Except for the pyramidal tract, which may be represented as a monosynaptic pathway in a simplified scheme, it is difficult to offer a simple and direct classification of the motor system because sequences of movements are programmed and coordinated in multiple feedback mechanisms called “motor loops” (see p.341). There is no point, then, in listing the various tracts in a simplified table. While the tracts can be distinguished rather clearly from one another at the level of the spinal cord, their fibers are so intermixed at the higher cortical levels that isolated motor disturbances (unlike sensory disturbances) essentially do not occur at the level of the spinal cord.

19.11 Blood Vessels of the Spinal Cord: Arteries

A Arterial blood supply to the spinal cord (after Nieuwenhuys)

Anterior view, a Overview of the arterial supply system, b Vessels supplying the vertical system, c Watershed areas in the vertical system.

The arterial blood supply to the spinal cord is derived from both vertical and horizontal components. The vertical system consists of the unpaired anterior spinal arteries and the paired posterior spinal arteries. The spinal arteries typically arise intracranially from the vertebral arteries, though the posterior spinal arteries may arise from the posterior inferior cerebellar artery. The descending spinal arteries are small where they originate at the vertebral arteries, and would significantly decrease in caliber without reinforcing contributions from the anterior and posterior segmental medullary arteries. These segmental medullary vessels arise from spinal branches of the vertebral, ascending cervical, deep cervical, posterior intercostal, lumbar, and lateral sacral arteries, depending upon the level of the spinal cord. The segmental medullary vessels vary in both their level of origin and number (an average of 8 anterior, and 12 posterior arteries are seen). One of these arteries, the great anterior segmental medullary artery (of Adamkiewicz), is usually significantly larger than the others, and reinforces the blood supply to approxi mately two-thirds of the cord, especially in the thoracolumbar region. In 65% of individuals it arises from the leftside,typically atT12or L1, although it may arise anywhere between T7 to L4. At all other vertebral and spinal cord levels, small radicular arteries arise from the spinal branches and supply the ventral and dorsal nerve roots, as well as the peripheral portions of the anterior and posterior horns. The radicular arteries do not reach or contribute to the spinal arteries. Since the spinal arteries receive variable reinforce ment from segmental medullary arteries, certain regions of the spinal cord may receive their blood supply from multiple sources (see c). Restriction of blood supply at such a region may result in ischemic injury to the cord. TheT1-T4andthe LI cord segments are particularly vulnerable.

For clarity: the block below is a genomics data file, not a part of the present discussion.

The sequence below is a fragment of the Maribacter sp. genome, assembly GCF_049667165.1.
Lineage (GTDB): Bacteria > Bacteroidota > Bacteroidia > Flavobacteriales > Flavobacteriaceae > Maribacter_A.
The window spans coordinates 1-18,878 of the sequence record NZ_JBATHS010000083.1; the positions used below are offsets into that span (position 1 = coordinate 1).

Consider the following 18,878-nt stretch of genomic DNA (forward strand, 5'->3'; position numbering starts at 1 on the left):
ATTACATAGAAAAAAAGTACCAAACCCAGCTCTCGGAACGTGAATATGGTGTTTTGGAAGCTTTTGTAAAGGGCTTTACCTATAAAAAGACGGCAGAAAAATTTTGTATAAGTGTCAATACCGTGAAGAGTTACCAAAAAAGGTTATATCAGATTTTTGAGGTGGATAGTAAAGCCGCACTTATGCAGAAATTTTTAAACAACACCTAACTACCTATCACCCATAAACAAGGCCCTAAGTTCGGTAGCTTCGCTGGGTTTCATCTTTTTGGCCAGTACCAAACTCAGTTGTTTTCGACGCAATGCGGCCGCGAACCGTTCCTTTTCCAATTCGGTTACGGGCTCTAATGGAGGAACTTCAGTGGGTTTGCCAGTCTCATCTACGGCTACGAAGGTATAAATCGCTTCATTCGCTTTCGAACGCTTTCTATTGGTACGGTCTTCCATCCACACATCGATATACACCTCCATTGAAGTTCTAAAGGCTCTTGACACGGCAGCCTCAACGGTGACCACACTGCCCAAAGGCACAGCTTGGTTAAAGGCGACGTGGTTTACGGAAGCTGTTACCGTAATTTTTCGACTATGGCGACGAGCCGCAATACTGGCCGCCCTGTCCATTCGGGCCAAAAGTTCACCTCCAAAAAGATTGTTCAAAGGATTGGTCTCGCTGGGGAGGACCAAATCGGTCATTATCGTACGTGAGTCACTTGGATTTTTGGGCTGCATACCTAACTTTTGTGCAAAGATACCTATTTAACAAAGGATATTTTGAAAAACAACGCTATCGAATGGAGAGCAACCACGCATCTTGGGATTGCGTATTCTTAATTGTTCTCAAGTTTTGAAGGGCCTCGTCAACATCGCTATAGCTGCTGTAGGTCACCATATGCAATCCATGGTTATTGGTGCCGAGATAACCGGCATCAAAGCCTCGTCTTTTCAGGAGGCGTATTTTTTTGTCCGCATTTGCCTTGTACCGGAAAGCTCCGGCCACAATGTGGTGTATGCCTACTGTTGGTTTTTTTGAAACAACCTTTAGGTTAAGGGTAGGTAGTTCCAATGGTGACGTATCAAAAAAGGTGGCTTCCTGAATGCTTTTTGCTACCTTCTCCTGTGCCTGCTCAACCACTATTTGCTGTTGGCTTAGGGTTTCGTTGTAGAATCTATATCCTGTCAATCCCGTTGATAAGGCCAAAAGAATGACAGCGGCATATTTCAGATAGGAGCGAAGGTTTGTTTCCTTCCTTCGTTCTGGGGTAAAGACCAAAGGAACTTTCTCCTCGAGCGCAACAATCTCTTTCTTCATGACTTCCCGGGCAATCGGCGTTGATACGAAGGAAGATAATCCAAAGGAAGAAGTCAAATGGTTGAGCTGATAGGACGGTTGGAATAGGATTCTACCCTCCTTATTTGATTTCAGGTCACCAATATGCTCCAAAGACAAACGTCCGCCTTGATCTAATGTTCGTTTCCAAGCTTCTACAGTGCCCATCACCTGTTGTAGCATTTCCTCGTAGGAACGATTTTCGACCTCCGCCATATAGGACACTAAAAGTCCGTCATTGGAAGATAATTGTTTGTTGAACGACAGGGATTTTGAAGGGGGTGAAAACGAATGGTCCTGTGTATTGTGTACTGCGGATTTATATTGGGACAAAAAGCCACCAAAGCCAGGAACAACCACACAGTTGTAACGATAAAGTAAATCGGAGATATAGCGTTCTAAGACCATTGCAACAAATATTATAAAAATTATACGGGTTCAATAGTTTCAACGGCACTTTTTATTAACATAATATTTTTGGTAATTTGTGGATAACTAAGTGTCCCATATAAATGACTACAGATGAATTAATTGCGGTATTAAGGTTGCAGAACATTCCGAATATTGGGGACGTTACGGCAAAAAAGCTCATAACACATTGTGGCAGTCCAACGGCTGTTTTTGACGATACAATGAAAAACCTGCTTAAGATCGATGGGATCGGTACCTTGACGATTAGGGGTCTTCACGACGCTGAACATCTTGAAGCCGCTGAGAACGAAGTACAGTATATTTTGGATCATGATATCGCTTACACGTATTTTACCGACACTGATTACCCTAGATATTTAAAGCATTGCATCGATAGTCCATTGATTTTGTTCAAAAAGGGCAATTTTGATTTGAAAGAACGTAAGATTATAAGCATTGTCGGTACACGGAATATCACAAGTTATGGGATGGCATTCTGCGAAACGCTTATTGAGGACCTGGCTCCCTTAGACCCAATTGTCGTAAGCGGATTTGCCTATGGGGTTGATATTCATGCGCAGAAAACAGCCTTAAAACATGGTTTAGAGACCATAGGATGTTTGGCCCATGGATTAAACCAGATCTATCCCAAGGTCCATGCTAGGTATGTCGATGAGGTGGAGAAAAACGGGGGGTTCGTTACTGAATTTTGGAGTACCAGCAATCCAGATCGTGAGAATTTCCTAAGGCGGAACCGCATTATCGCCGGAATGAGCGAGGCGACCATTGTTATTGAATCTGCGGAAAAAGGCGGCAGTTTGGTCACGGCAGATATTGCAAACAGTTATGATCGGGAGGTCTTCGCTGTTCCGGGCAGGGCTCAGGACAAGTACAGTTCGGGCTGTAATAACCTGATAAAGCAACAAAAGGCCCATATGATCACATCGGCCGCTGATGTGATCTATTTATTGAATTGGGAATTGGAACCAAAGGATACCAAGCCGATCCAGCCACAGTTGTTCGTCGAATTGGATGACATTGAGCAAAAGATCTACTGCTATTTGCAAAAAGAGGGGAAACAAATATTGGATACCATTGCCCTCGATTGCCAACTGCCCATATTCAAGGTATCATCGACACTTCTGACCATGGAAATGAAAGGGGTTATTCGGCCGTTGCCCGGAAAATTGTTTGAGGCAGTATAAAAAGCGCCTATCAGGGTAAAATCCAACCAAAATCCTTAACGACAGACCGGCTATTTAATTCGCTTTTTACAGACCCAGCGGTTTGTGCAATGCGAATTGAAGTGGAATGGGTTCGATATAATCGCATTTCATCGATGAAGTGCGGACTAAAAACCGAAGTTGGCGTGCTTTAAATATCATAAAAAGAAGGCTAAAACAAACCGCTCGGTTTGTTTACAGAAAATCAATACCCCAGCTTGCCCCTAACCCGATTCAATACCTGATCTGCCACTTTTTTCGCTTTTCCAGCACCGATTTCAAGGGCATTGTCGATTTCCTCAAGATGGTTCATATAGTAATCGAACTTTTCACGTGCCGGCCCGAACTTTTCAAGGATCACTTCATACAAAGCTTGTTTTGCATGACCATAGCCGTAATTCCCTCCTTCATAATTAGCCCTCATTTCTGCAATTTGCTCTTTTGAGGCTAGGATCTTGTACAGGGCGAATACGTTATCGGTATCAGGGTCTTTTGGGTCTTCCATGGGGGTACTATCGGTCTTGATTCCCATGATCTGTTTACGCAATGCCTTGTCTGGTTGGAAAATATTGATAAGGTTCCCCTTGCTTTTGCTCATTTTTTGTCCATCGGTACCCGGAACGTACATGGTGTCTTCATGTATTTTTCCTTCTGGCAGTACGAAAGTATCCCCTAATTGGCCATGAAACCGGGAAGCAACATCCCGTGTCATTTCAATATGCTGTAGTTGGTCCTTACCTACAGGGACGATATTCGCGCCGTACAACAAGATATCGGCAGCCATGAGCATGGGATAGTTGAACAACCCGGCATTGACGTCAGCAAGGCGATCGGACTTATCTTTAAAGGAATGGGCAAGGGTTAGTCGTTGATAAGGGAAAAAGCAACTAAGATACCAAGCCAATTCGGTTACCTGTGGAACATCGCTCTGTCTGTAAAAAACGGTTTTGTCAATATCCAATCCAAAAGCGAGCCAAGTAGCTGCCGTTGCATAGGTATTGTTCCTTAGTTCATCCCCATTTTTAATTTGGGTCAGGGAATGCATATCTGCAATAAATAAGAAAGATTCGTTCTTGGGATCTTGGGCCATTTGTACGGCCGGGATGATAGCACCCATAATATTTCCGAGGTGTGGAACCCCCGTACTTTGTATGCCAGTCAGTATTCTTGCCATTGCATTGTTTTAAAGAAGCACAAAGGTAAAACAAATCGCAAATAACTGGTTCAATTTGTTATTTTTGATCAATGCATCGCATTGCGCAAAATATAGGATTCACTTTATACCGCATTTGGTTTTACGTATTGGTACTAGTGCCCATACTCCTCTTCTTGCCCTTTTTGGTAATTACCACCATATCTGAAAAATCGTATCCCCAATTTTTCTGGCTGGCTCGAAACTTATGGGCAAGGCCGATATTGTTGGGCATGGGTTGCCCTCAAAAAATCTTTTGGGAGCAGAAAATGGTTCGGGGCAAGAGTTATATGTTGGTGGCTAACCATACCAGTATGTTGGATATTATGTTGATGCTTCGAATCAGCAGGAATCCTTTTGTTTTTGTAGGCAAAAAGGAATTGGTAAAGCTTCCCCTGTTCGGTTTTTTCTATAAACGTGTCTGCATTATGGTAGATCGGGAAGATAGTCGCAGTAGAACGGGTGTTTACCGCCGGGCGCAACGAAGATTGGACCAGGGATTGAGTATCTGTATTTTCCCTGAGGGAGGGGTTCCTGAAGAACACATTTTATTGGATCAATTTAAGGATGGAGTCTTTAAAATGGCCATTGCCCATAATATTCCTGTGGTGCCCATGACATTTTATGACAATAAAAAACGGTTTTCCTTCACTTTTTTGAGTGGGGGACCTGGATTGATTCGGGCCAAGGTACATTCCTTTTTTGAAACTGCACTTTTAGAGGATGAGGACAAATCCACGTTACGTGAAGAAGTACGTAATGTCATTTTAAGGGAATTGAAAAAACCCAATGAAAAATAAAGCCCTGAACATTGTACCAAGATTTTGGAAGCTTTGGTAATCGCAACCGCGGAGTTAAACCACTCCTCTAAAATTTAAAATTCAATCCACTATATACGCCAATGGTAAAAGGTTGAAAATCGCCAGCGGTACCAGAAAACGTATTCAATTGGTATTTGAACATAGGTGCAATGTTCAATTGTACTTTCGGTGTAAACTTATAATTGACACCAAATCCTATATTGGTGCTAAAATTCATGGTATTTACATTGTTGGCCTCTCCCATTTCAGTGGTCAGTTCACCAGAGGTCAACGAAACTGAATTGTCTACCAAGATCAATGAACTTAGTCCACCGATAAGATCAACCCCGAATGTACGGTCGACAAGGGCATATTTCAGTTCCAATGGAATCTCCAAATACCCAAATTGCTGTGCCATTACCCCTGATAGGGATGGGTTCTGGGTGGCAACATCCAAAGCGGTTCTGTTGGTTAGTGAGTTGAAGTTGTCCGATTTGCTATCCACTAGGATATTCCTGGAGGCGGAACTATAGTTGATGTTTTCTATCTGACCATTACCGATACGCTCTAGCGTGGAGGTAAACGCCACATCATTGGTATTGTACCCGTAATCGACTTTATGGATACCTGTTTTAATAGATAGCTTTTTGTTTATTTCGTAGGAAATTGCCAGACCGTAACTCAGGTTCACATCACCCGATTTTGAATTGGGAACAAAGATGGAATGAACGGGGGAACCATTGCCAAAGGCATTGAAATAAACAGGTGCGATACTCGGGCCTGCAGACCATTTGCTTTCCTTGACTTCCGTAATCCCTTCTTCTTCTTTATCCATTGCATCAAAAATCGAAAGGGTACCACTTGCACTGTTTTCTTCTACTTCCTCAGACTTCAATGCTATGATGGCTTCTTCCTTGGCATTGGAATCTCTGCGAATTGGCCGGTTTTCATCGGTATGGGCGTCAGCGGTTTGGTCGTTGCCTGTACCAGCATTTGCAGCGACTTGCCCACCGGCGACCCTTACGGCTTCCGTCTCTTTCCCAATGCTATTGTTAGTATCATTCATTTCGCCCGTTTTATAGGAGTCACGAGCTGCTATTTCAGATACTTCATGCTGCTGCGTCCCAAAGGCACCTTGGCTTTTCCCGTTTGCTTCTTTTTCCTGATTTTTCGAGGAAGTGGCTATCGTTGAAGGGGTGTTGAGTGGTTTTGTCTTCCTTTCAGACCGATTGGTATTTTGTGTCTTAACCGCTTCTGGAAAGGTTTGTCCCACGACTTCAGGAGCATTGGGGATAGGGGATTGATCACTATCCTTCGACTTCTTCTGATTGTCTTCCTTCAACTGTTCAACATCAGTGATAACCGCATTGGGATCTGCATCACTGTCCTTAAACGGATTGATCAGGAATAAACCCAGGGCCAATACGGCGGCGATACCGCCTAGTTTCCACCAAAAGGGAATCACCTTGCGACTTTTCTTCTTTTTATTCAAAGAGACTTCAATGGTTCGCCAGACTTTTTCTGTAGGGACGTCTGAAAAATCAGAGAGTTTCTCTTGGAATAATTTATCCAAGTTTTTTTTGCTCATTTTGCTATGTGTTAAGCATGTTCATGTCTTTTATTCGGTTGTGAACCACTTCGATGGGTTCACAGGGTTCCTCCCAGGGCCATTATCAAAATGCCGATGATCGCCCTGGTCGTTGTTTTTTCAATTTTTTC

В Blood supply to the spinal cord segments

In each spinal cord segment, the anterior spinal artery gives off several (5-9) sulcal arteries which course posteriorly in the anterior median fissure. Typically, each sulcal artery enters one half of the spinal cord, supplying the anterior horn, base of the posterior horn, and the anterior and lateral funiculi (approximately two-thirds of the total area) in that half; the sulcal arteries tend to alternate direction (left or right) to supply both halves of the spinal cord segment. The paired posterior spinal arteries provide the blood supply to the posterior one-third of the cord, including the posterior horn and funiculus. All three spinal arteries contribute numerous delicate anastomosing vasocorona on the pial surface of the spinal cord which in turn send branches into the periphery of the cord. The sulcal arteries are the only end-arteries within the spinal cord, and their occlusion may produce clinical symptoms. Occlusion of the anterior spinal artery at segmental levels may damage the anterior horn and ventral roots resulting in flaccid paralysis of the muscles supplied by these segments. If the pyramidal tract in the lateral funiculus is involved, spastic paralysis will develop below the lesion level. An occlusion of the posterior spinal arteries in one or more segments will affect the posterior horn and funiculus leading to disturbances of proprioception, vibration, and pressure sensation.